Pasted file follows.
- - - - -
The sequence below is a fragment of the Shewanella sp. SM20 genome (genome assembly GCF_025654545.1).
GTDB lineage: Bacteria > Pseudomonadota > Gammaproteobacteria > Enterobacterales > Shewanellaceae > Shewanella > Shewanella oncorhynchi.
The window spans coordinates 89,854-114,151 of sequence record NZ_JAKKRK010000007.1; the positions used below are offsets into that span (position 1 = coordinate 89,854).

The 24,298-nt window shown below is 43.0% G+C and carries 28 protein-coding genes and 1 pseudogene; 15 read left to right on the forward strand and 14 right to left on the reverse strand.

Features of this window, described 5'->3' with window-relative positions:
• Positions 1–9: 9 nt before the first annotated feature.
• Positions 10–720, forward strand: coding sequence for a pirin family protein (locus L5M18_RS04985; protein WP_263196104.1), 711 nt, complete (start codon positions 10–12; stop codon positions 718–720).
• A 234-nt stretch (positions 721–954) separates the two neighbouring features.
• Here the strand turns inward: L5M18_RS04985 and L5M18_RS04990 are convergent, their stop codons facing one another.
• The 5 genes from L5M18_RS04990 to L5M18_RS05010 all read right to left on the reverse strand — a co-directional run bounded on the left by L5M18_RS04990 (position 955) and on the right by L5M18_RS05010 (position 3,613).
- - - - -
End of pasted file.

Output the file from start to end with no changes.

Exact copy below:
The sequence below is a fragment of the Shewanella sp. SM20 genome (genome assembly GCF_025654545.1).
GTDB lineage: Bacteria > Pseudomonadota > Gammaproteobacteria > Enterobacterales > Shewanellaceae > Shewanella > Shewanella oncorhynchi.
The window spans coordinates 89,854-114,151 of sequence record NZ_JAKKRK010000007.1; the positions used below are offsets into that span (position 1 = coordinate 89,854).

The 24,298-nt window shown below is 43.0% G+C and carries 28 protein-coding genes and 1 pseudogene; 15 read left to right on the forward strand and 14 right to left on the reverse strand.

Features of this window, described 5'->3' with window-relative positions:
• Positions 1–9: 9 nt before the first annotated feature.
• Positions 10–720, forward strand: coding sequence for a pirin family protein (locus L5M18_RS04985; protein WP_263196104.1), 711 nt, complete (start codon positions 10–12; stop codon positions 718–720).
• A 234-nt stretch (positions 721–954) separates the two neighbouring features.
• Here the strand turns inward: L5M18_RS04985 and L5M18_RS04990 are convergent, their stop codons facing one another.
• The 5 genes from L5M18_RS04990 to L5M18_RS05010 all read right to left on the reverse strand — a co-directional run bounded on the left by L5M18_RS04990 (position 955) and on the right by L5M18_RS05010 (position 3,613).